It seemed like an easy feature to add to the Quick and Dirty B-Movie Plot Generator. All I wanted was the ability to bookmark a particular plot.
What I didn't realize was that the method I used, saving the random number seed, was completely and utterly the wrong thing to do, and that the feature isn't quite as easy to implement as I first thought.
Easy to implement features, aren't.
My first clue? I “bookmarked” a particular plot on my development server:
Sheffie Les Mastenbrook is a mute world-famous card sharp from a doomed world. Susette Marie-Jeanne Sanford-Wright is a virginal green-skinned werewolf with nothing left to lose. And together, they must defuse a bomb in less than a day that's a thousand miles away.
(the bold parts? I'll get to that—and by the way, this is plot #1134)
Later on, I decided to check on the “bookmarked” plot on my deployment server, and got:
Sheffie Les Mastenbrook is a fast talking hunchbacked ad-exec on the run. Susette Marie-Jeanne Sanford-Wright is an orphaned short-sighted boxer with the power to bend men's minds. And together, they must fight crime.
Oops. (Bold text denotes differences between the two versions)
It seems that the random number generator between the two servers isn't quite the same; enough to get the names the same (which are the first things to be generated) but diverge right after that. So, if I wish to keep the URLs valid, I can't change servers, or even update the current server!
From this, I realized another problem—I can't change the data files the program uses! This stems from how I use the random numbers I get, and for this, I need a slight digression.
In C (which is what the program is written in), I call
rand() to get a random number.
rand() takes no
parameters, and returns an integer between 0 and some upper bound
RAND_MAX (which is a system and compiler dependant value). The
man page (on my development server, which is an older Linux distribution)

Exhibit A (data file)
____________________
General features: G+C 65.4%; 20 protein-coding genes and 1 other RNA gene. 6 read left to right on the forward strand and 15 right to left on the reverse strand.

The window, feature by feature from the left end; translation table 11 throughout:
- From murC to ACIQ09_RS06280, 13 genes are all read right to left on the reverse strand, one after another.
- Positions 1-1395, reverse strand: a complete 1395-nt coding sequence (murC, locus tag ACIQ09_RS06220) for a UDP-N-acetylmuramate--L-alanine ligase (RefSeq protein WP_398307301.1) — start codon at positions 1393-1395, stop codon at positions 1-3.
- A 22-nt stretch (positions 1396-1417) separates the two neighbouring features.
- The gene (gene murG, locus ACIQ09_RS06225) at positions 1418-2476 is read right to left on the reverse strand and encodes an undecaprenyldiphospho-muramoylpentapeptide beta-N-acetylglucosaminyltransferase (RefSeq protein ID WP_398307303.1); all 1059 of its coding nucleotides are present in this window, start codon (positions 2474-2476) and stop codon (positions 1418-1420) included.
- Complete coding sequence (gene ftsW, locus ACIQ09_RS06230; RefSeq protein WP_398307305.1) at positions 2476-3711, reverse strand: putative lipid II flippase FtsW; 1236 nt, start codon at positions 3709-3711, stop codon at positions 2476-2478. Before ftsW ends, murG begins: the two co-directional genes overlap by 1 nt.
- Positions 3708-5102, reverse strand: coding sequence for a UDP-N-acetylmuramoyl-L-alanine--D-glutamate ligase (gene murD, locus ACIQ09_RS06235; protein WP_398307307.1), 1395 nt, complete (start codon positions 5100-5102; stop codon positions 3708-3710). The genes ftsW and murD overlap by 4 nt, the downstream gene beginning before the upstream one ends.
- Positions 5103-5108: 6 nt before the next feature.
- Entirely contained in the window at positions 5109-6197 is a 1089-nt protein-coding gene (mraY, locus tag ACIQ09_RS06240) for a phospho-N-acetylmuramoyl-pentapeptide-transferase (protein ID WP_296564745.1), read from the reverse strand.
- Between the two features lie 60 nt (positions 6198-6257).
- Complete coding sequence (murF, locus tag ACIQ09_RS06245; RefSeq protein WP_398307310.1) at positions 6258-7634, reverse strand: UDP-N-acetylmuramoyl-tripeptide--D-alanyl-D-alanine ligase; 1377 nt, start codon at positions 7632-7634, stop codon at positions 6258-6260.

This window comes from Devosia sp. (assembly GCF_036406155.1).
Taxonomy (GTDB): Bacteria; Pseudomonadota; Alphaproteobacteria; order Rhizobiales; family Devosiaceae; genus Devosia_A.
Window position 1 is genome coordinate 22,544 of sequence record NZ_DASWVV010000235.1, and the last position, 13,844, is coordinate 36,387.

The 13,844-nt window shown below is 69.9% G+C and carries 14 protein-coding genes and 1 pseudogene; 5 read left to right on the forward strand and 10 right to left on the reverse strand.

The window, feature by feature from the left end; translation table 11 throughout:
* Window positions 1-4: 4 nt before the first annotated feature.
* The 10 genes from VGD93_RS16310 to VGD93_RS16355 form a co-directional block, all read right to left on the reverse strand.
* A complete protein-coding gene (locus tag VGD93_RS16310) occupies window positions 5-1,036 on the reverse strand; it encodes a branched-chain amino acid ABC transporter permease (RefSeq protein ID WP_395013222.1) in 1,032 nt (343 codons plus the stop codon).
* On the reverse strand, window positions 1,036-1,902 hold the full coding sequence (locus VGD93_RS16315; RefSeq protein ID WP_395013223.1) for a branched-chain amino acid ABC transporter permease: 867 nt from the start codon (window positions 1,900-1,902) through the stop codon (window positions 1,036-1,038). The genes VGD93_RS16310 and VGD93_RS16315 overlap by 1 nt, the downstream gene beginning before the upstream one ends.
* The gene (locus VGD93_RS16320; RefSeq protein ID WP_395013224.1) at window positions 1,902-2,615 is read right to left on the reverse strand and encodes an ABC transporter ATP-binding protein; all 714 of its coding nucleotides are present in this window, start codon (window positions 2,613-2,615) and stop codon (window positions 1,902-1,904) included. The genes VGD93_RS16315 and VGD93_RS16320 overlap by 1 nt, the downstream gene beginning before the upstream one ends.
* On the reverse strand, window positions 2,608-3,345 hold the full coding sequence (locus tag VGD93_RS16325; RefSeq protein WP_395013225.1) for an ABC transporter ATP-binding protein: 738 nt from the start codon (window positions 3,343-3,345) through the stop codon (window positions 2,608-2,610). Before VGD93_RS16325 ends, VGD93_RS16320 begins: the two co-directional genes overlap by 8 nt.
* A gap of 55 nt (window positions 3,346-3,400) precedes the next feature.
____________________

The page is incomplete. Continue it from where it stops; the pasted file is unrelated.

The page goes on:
has this to say on using
rand() (sad to say, but the man page
on current Linux distributions excludes this excellent bit of advice):
The versions of
srand()in the Linux C Library use the same random number generator as
srandom(), so the lower-order bits should be as random as the higher-order bits. However, on older
rand()implementations, the lower-order bits are much less random than the higher-order bits.
In Numerical Recipes in C: The Art of Scientific Computing (William H. Press, Brian P. Flannery, Saul A. Teukolsky, William T. Vetterling; New York: Cambridge University Press, 1990 (1st ed, p. 207)), the following comments are made:
If you want to generate a random integer between 1 and 10, you should always do it byj=1+(int) (10.0*rand()/(RAND_MAX+1.0));
and never by anything resemblingj=1+((int) (1000000.0*rand()) % 10);
(which uses lower-order bits).
Random-number generation is a complex topic. The Numerical Recipes in C book (see reference above) provides an excellent discussion of practical random-number generation issues in Chapter 7 (Random Numbers).
For a more theoretical discussion which also covers many practical issues in depth, please see Chapter 3 (Random Numbers) in Donald E. Knuth's The Art of Computer Programming, volume 2 (Seminumerical Algorithms), 2nd ed.; Reading, Massachusetts: Addison-Wesley Publishing Company, 1981.
Since I'm picking a random entry from N items, I basically do
n = (int)(((double)rand() / (double)RAND_MAX) * (double)N);
I add an element to the list, the value of
N changes, and
for a given output of
rand() you get a diffent answer than with
the previous, smaller
And it doesn't matter where I add an item. Add a new occupation for our characters at the end of the list (on the development server) and for plot #1134 you now get:
Sheffie Les Mastenbrook is a mute world-famous inventor from a doomed world. Susette Marie-Jeanne Sanford-Wright is a virginal green-skinned vampire hunter with nothing left to lose. And together, they must defuse a bomb in less than a day that's a thousand miles away.
This “easy feature” is turning out not to be so easy. And this on a simple program. It's stuff like this that makes programming take longer than expected.
The proper solution is to record the fifteen random numbers generated and make that part of the URL, and make sure that additions to the various lists appear at the end, but we finally get “bookmarkable” plots.
Oh, I just realized—only to lose the “bookmarked plots” if the template (and thus, the number of random numbers selected) changes.